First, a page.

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New York Times Bestseller David Stone

The Echelon Vendetta

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David Stone's

The Skorpion Directive

“In Vienna for a top-secret meeting with ex-Mossad agent Issadore Galan, Micah Dalton senses that something is very wrong on the streets of the Ring District. He’s being watched – a professional surveillance team – and he needs to know why; his aggressive response to the unknown surveillance unit pulls him into a complex plot designed to shatter America’s most strategic alliances around the world.

Assisted by foreign operative Veronika Miklas and his CIA colleague, Mandy Pownall, Dalton starts to piece the plot together and is shocked to learn that the plot is far more dangerous – and far more personal – than he could have imagined.

Planned by a major foreign power and executed by a hideously-burned Serbian soldier with a ferocious personal hatred for Dalton, the conspiracy throw Dalton into a brutal conflict with an ultra-secret US agency known as the BDS as well as a cadre of Serbian fighters hardened by the terrible conflicts in Kosovo. In a blistering arc that carries him from Vienna to Venice to Sebastopol, Istanbul, Athens to beyond The Rock of Gibraltar, Dalton pushes himself – and his lover Mandy Pownall – the edge of sanity in a desperate attempt to save his country’s honor and his own life.”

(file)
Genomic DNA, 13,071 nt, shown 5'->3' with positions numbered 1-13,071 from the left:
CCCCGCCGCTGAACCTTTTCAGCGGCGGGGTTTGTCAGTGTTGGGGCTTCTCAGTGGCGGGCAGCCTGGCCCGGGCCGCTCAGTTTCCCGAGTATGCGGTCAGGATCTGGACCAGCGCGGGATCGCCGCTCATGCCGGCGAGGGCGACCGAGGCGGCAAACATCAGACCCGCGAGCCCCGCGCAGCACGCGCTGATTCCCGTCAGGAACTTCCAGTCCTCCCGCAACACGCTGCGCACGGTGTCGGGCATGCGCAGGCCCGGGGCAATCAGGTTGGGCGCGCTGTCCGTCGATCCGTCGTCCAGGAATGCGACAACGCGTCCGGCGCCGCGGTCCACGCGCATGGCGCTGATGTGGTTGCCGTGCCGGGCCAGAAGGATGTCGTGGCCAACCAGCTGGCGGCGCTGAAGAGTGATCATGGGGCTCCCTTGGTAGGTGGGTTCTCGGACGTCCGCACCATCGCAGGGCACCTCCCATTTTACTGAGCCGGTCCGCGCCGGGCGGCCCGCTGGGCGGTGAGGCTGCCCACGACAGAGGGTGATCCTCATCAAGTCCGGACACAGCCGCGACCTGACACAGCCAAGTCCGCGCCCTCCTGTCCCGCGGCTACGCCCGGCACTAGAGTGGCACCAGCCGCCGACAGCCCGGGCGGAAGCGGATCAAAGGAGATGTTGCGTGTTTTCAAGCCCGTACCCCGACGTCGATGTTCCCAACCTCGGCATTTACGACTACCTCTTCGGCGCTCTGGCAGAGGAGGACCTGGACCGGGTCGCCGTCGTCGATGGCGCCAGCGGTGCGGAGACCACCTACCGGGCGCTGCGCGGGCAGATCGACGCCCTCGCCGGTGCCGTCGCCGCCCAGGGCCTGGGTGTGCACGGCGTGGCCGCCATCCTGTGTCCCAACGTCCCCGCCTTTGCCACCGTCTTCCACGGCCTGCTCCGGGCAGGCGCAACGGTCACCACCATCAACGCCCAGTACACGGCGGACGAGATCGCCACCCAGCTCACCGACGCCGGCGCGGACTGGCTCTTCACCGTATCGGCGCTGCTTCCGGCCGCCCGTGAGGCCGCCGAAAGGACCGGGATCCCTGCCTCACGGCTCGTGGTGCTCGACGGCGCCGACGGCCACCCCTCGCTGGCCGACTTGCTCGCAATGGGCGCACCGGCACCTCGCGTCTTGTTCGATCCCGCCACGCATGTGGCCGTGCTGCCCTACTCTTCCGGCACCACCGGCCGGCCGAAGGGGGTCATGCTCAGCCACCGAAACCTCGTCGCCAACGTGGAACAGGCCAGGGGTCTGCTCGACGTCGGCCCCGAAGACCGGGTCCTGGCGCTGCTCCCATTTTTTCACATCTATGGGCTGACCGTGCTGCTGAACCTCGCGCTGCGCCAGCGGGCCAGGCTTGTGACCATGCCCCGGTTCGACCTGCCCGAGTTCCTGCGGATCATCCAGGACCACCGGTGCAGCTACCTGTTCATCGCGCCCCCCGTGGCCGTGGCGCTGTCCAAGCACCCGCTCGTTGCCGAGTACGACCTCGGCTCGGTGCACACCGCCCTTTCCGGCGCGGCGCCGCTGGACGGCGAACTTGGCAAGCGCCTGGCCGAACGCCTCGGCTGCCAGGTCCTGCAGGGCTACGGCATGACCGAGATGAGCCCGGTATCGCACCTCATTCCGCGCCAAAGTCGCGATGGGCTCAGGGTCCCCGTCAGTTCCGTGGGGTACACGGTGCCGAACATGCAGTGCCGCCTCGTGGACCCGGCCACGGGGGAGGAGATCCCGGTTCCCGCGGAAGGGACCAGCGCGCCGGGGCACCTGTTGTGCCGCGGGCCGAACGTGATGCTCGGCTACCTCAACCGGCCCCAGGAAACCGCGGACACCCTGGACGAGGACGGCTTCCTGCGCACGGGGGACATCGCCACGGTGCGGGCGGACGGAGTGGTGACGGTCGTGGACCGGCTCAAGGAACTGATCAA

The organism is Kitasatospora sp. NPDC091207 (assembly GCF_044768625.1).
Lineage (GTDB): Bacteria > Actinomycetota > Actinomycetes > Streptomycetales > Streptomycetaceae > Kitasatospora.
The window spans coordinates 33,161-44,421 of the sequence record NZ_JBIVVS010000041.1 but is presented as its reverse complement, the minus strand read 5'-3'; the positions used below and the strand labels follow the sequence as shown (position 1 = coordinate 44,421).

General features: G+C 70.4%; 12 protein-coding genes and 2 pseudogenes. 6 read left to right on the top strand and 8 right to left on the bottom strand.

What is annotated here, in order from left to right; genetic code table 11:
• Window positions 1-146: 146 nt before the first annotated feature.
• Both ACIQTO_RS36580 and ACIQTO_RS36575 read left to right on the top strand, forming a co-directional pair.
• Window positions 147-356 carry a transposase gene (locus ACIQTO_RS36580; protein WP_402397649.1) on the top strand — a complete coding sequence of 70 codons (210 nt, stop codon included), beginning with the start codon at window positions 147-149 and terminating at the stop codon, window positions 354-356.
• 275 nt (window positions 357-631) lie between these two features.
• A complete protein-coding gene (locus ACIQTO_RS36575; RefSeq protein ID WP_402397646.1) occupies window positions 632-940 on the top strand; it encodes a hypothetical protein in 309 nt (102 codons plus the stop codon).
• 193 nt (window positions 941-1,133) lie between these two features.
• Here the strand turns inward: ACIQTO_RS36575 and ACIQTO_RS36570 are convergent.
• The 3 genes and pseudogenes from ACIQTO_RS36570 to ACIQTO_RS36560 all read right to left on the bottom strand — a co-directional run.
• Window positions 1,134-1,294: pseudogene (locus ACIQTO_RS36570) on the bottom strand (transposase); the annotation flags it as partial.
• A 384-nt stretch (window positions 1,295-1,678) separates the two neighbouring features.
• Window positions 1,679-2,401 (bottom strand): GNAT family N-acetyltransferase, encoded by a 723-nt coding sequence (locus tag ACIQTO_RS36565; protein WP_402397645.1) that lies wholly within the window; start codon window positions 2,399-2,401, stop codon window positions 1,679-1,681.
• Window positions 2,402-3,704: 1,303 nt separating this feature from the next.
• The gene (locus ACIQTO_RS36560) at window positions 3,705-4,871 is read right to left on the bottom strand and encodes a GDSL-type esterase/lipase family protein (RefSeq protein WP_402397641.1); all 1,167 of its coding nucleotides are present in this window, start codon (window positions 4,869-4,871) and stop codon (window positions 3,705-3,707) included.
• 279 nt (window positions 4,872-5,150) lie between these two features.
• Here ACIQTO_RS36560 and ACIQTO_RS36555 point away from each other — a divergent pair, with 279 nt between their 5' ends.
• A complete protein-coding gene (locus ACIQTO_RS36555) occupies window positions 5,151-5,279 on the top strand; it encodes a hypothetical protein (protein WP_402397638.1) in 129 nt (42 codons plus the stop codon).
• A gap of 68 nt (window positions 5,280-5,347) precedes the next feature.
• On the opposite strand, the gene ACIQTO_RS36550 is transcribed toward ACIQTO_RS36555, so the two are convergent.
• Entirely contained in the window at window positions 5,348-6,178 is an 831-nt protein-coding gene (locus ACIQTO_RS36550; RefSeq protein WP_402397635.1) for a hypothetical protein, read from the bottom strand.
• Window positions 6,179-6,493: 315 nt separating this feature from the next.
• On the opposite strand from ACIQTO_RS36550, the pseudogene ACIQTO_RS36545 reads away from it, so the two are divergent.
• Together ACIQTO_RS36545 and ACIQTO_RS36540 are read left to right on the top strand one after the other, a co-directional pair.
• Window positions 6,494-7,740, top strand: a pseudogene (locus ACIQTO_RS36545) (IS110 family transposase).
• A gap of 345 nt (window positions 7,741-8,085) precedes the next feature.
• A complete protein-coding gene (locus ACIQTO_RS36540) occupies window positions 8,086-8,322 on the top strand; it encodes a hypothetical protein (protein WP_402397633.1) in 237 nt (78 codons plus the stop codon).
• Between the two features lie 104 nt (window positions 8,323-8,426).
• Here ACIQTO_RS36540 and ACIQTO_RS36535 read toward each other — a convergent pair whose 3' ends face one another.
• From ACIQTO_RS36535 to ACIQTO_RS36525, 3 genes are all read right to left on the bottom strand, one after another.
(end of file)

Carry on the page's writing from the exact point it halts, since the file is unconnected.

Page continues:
Read the Story Behind the Story

An excerpt from The Skorpion Directive:

Vienna …
The Schottentor Ring,
University District,
1908 hours local time …


Micah Dalton, riding a crowded escalator up into the cold blue light of the Schottentor Trolley Station, was instantly spotted by a member of the Überwachung Deinst, in this case a twenty-eight year old cut-crystal blonde named Lasha Sëigel. Sëigel had been assigned the trigger position, the trigger being the most likely member of the Overwatch Service to have First Contact with the target. Humint obtained by The Cousins – they would not reveal the source - indicated that Dalton was likely to surface at the Schottentor subway stop at some point in the early evening of this day. Sëigel had therefore taken up her trigger post at daybreak, in a vacant office on the fifth floor of the Volksbank, on the far side of Währinger Strasse, and had remained there ever since, fixed, alone, without relief, mainly because her boss, Rolf Jagermeir, was a Pfennigfuchser Arschloch , a blunt Teutonic curse which, when sounded out, needs no translation. The rest of the “box” team would commence der aufzug – the lift – the active mobile surveillance operation - as soon as Sëigel established first contact. Which, to her credit, she managed to do three seconds after Dalton cleared the escalator exit. In another two seconds she had a digital camera with a thousand millimeter lens zeroed in on Dalton’s face. And as soon as she had it focused, down in his lizard brain, Micah Dalton sensed … something. Nothing as specific as a surveillance lens, or the adrenalized young woman behind it. Just a sudden and skin-crawling sense of unease. In his current state, this was not surprising.